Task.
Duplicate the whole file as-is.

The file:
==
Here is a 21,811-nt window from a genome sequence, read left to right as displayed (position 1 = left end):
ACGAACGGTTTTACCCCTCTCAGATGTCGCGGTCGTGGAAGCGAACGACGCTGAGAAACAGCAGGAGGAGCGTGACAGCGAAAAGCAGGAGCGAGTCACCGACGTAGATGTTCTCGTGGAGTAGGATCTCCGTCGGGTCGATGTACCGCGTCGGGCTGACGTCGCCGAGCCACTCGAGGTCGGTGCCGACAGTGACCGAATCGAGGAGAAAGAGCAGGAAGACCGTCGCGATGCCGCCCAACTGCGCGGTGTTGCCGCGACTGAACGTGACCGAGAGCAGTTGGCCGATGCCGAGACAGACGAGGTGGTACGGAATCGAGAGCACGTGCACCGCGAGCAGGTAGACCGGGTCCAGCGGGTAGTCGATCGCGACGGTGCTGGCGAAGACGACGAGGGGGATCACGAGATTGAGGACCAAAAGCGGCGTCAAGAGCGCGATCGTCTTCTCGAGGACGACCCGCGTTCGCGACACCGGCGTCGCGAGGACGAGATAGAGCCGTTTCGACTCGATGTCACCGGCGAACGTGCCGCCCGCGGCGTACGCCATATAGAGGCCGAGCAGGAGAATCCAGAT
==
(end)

Here is a 21,811-nt window from a genome sequence, read left to right as displayed (position 1 = left end):
ACGAACGGTTTTACCCCTCTCAGATGTCGCGGTCGTGGAAGCGAACGACGCTGAGAAACAGCAGGAGGAGCGTGACAGCGAAAAGCAGGAGCGAGTCACCGACGTAGATGTTCTCGTGGAGTAGGATCTCCGTCGGGTCGATGTACCGCGTCGGGCTGACGTCGCCGAGCCACTCGAGGTCGGTGCCGACAGTGACCGAATCGAGGAGAAAGAGCAGGAAGACCGTCGCGATGCCGCCCAACTGCGCGGTGTTGCCGCGACTGAACGTGACCGAGAGCAGTTGGCCGATGCCGAGACAGACGAGGTGGTACGGAATCGAGAGCACGTGCACCGCGAGCAGGTAGACCGGGTCCAGCGGGTAGTCGATCGCGACGGTGCTGGCGAAGACGACGAGGGGGATCACGAGATTGAGGACCAAAAGCGGCGTCAAGAGCGCGATCGTCTTCTCGAGGACGACCCGCGTTCGCGACACCGGCGTCGCGAGGACGAGATAGAGCCGTTTCGACTCGATGTCACCGGCGAACGTGCCGCCCGCGGCGTACGCCATATAGAGGCCGAGCAGGAGAATCCAGAT